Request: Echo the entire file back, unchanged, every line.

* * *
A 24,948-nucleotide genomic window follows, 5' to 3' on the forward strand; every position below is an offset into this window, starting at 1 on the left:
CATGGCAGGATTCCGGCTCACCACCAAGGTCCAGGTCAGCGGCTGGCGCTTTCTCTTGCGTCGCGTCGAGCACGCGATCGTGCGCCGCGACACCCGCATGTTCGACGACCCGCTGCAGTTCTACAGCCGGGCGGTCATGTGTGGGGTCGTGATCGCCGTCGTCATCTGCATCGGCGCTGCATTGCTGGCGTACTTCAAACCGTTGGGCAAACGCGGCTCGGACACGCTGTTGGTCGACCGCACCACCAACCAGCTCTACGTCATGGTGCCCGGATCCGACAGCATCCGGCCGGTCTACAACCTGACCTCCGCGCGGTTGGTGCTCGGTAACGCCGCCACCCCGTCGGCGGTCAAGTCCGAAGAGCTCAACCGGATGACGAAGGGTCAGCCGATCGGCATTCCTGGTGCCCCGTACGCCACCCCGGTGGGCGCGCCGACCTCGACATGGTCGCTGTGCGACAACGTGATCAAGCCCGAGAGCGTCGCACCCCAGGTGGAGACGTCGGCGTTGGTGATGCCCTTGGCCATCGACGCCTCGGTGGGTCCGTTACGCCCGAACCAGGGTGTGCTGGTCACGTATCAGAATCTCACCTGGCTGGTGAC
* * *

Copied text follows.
A 24,948-nucleotide genomic window follows, 5' to 3' on the forward strand; every position below is an offset into this window, starting at 1 on the left:
CATGGCAGGATTCCGGCTCACCACCAAGGTCCAGGTCAGCGGCTGGCGCTTTCTCTTGCGTCGCGTCGAGCACGCGATCGTGCGCCGCGACACCCGCATGTTCGACGACCCGCTGCAGTTCTACAGCCGGGCGGTCATGTGTGGGGTCGTGATCGCCGTCGTCATCTGCATCGGCGCTGCATTGCTGGCGTACTTCAAACCGTTGGGCAAACGCGGCTCGGACACGCTGTTGGTCGACCGCACCACCAACCAGCTCTACGTCATGGTGCCCGGATCCGACAGCATCCGGCCGGTCTACAACCTGACCTCCGCGCGGTTGGTGCTCGGTAACGCCGCCACCCCGTCGGCGGTCAAGTCCGAAGAGCTCAACCGGATGACGAAGGGTCAGCCGATCGGCATTCCTGGTGCCCCGTACGCCACCCCGGTGGGCGCGCCGACCTCGACATGGTCGCTGTGCGACAACGTGATCAAGCCCGAGAGCGTCGCACCCCAGGTGGAGACGTCGGCGTTGGTGATGCCCTTGGCCATCGACGCCTCGGTGGGTCCGTTACGCCCGAACCAGGGTGTGCTGGTCACGTATCAGAATCTCACCTGGCTGGTGAC